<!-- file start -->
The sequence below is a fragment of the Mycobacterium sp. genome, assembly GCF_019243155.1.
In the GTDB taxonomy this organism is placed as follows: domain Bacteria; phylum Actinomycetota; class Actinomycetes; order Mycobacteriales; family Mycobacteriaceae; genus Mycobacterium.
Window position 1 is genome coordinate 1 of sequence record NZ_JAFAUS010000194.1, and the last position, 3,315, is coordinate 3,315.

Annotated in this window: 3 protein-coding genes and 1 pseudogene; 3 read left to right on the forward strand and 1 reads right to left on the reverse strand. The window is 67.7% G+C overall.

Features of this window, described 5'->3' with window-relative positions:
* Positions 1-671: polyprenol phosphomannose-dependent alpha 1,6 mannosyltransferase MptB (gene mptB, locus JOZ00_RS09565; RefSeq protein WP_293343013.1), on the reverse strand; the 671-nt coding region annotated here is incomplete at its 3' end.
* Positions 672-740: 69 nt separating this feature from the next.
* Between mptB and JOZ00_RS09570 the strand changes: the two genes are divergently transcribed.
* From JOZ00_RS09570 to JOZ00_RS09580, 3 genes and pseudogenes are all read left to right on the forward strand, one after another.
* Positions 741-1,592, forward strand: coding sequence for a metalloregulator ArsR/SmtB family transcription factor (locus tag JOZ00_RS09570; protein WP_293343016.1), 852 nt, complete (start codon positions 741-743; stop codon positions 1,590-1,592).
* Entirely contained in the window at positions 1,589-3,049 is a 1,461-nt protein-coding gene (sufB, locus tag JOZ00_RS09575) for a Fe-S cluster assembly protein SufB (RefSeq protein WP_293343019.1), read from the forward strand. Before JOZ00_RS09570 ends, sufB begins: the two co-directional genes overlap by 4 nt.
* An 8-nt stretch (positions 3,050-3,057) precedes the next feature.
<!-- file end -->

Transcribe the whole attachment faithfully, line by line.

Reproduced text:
The sequence below is a fragment of the Mycobacterium sp. genome, assembly GCF_019243155.1.
In the GTDB taxonomy this organism is placed as follows: domain Bacteria; phylum Actinomycetota; class Actinomycetes; order Mycobacteriales; family Mycobacteriaceae; genus Mycobacterium.
Window position 1 is genome coordinate 1 of sequence record NZ_JAFAUS010000194.1, and the last position, 3,315, is coordinate 3,315.

Annotated in this window: 3 protein-coding genes and 1 pseudogene; 3 read left to right on the forward strand and 1 reads right to left on the reverse strand. The window is 67.7% G+C overall.

Features of this window, described 5'->3' with window-relative positions:
* Positions 1-671: polyprenol phosphomannose-dependent alpha 1,6 mannosyltransferase MptB (gene mptB, locus JOZ00_RS09565; RefSeq protein WP_293343013.1), on the reverse strand; the 671-nt coding region annotated here is incomplete at its 3' end.
* Positions 672-740: 69 nt separating this feature from the next.
* Between mptB and JOZ00_RS09570 the strand changes: the two genes are divergently transcribed.
* From JOZ00_RS09570 to JOZ00_RS09580, 3 genes and pseudogenes are all read left to right on the forward strand, one after another.
* Positions 741-1,592, forward strand: coding sequence for a metalloregulator ArsR/SmtB family transcription factor (locus tag JOZ00_RS09570; protein WP_293343016.1), 852 nt, complete (start codon positions 741-743; stop codon positions 1,590-1,592).
* Entirely contained in the window at positions 1,589-3,049 is a 1,461-nt protein-coding gene (sufB, locus tag JOZ00_RS09575) for a Fe-S cluster assembly protein SufB (RefSeq protein WP_293343019.1), read from the forward strand. Before JOZ00_RS09570 ends, sufB begins: the two co-directional genes overlap by 4 nt.
* An 8-nt stretch (positions 3,050-3,057) precedes the next feature.